Ukraine’s IT sector: An untapped opportunity

On August 13, Emerging Europe’s founding partner Andrew Wrobel got together with senior executives from Ukrainian and international businesses to discuss the various ways that the country can continue to develop and sharpen its competitive edge.

At an event hosted in partnership with Innovecs, a lively panel discussion featured the searing insight of Dominique Piotet, CEO of, an innovation park in Kyiv, Lenna Koszarny from Horizon Capital, a private equity fund manager that invests in Ukraine and the neighbouring region, and Andreas Flodström, the CEO and founder of Beetroot, a start-up that specialises in building teams of developers and designers for companies around the world.

While the members of the panel represent diverse backgrounds and industries, they share in common an appreciation for Ukraine’s potential in providing fertile ground for start-ups, foreign investment and IT innovation in particular. And with this knowledge, they know first hand how to succeed in the Ukrainian market.

“The main point for me is that Ukraine is a country within Europe which is truly in a transforming state. I could have chosen to go to any country in the world, and I chose Ukraine as a place both to live and to develop business,” says Mr Flodström, who moved to Ukraine from his native Sweden 2012. “The reason is both because I love the culture and the country and the soulfulness of the people, but also because it’s a great place for opportunities, especially if you’re an entrepreneur – in the tech sector or other fields.”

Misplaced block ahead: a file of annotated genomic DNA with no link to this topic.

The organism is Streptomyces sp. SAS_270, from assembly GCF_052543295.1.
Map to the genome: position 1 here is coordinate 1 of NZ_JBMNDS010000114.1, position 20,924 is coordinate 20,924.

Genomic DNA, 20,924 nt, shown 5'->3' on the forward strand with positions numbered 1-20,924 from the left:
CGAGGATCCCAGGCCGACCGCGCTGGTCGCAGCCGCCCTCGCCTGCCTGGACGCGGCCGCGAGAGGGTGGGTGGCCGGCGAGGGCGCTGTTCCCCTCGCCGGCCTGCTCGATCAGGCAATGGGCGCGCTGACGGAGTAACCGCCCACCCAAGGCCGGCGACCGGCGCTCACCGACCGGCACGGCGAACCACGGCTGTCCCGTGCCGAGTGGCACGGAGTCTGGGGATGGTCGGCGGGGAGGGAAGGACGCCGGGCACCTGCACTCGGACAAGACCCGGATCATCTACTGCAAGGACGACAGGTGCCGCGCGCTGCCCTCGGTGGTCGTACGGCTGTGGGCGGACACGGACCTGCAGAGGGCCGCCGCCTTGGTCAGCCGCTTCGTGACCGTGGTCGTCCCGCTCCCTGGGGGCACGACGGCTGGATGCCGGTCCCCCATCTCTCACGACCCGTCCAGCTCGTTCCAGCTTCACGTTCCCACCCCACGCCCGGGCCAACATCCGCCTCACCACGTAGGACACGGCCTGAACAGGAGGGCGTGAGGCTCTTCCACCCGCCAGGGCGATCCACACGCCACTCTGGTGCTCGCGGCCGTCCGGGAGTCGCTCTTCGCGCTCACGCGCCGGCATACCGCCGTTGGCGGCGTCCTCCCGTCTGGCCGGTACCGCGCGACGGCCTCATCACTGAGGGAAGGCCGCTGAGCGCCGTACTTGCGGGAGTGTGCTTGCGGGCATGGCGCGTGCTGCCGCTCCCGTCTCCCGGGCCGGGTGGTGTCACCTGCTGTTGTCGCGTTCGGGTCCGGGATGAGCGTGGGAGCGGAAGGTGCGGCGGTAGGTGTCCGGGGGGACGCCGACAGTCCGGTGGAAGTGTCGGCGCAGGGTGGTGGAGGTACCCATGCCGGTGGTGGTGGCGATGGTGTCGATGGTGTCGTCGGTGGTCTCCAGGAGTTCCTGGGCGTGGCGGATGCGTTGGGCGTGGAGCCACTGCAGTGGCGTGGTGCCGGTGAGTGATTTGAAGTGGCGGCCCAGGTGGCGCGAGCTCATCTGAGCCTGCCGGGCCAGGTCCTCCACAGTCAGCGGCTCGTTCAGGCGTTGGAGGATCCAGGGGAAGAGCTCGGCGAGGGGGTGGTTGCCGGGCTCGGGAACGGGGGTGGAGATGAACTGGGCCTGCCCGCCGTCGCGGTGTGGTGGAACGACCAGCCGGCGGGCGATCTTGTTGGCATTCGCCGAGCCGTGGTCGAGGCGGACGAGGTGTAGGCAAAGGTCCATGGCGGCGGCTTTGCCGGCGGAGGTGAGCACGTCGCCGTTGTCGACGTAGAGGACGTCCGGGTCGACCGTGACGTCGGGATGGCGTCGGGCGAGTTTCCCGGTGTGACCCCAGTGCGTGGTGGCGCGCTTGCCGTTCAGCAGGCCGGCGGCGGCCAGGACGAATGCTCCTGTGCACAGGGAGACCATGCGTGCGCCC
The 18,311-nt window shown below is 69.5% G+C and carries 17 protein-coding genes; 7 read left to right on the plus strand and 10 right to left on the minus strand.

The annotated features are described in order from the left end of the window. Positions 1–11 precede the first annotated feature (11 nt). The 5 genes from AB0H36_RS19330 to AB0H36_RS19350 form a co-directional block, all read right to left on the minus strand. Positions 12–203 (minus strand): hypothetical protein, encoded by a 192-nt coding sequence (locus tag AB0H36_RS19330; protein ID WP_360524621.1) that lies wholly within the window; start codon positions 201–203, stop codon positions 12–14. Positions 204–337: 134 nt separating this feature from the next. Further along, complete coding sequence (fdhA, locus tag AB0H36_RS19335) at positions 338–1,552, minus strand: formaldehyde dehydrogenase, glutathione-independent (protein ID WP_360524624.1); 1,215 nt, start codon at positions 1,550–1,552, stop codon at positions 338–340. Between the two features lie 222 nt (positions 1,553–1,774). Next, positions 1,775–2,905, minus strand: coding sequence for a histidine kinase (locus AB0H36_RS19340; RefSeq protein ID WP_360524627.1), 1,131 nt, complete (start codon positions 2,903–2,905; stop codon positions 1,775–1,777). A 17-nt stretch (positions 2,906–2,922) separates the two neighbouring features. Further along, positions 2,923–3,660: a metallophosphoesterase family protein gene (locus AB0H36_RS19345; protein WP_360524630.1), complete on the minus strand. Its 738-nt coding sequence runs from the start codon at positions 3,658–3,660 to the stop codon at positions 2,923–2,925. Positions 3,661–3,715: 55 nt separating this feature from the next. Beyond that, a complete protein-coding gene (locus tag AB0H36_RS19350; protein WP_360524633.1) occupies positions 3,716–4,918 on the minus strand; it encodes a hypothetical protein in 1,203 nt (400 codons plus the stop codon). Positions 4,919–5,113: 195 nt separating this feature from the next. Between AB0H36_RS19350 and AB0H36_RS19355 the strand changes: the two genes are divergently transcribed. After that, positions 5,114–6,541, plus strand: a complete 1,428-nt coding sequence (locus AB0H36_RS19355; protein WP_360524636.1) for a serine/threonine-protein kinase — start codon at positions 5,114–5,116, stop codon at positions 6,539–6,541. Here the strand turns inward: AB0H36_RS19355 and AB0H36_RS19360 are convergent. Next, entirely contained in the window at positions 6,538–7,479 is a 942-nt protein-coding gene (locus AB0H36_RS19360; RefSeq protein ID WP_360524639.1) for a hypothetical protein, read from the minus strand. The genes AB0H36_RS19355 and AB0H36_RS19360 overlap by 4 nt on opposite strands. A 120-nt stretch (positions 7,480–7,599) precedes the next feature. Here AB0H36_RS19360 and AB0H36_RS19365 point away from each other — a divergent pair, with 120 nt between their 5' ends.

The CEO and founder of Beetroot is not wrong about Ukraine’s opportunities, particularly in the IT sector where innovation and data have been dubbed “the new oil”. The country currently has one of the largest talent pools of software developers in emerging Europe region, quickly approaching 200,000, where the ICT sector is rapidly growing, now positioned as the third most profitable industry. Between January and September 2018, the industry raked in 1.5 billion US dollars, making up just over 16.7 per cent of Ukraine’s net export volume. Moreover, Ukraine’s cost-efficient financial position, along with high living standards afforded to those on IT salaries, means the country can boast high competitiveness with the rest of the region, and beyond.

As Mr Piotet explains, “the opportunity [in Ukraine] is enormous because of the talent of the people. They are really world-class.” As the Ukrainian saying goes, problem solving is in the people’s DNA: with such a complex history, they could not help but develop a strong aptitude for thinking outside the box. Access to free education, compulsory secondary education, and a strong emphasis on STEM subjects merely nurture this sought-after skillset.

According to Alex Lutskiy, founder and CEO of Innovecs, talented engineers are an irreplaceable component for a successful scale in software development projects. “In the tech sphere, the talent of Ukrainian engineers speaks for itself, whether it is a start-up story or an outsourcing business. And as a service company, we know this for sure. In Ukraine, we are lucky to work with committed and passionate people who are efficient at working remotely with customers across the globe.”